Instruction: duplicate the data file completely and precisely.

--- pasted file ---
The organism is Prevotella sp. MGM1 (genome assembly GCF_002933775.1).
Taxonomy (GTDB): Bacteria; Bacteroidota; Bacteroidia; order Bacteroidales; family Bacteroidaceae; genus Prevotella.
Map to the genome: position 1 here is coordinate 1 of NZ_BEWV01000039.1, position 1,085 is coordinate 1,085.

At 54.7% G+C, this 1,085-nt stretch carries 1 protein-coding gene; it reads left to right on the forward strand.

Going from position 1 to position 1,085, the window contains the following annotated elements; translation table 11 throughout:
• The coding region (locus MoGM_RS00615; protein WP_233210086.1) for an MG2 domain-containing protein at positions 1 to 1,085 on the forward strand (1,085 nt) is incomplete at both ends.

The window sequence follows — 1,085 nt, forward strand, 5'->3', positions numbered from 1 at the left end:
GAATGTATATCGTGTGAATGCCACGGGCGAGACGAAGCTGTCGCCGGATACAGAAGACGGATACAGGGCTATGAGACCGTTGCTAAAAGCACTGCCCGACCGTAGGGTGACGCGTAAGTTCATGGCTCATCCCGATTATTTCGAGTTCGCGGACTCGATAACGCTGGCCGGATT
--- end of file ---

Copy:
The organism is Prevotella sp. MGM1 (genome assembly GCF_002933775.1).
Taxonomy (GTDB): Bacteria; Bacteroidota; Bacteroidia; order Bacteroidales; family Bacteroidaceae; genus Prevotella.
Map to the genome: position 1 here is coordinate 1 of NZ_BEWV01000039.1, position 1,085 is coordinate 1,085.

At 54.7% G+C, this 1,085-nt stretch carries 1 protein-coding gene; it reads left to right on the forward strand.

Going from position 1 to position 1,085, the window contains the following annotated elements; translation table 11 throughout:
• The coding region (locus MoGM_RS00615; protein WP_233210086.1) for an MG2 domain-containing protein at positions 1 to 1,085 on the forward strand (1,085 nt) is incomplete at both ends.

The window sequence follows — 1,085 nt, forward strand, 5'->3', positions numbered from 1 at the left end:
GAATGTATATCGTGTGAATGCCACGGGCGAGACGAAGCTGTCGCCGGATACAGAAGACGGATACAGGGCTATGAGACCGTTGCTAAAAGCACTGCCCGACCGTAGGGTGACGCGTAAGTTCATGGCTCATCCCGATTATTTCGAGTTCGCGGACTCGATAACGCTGGCCGGATT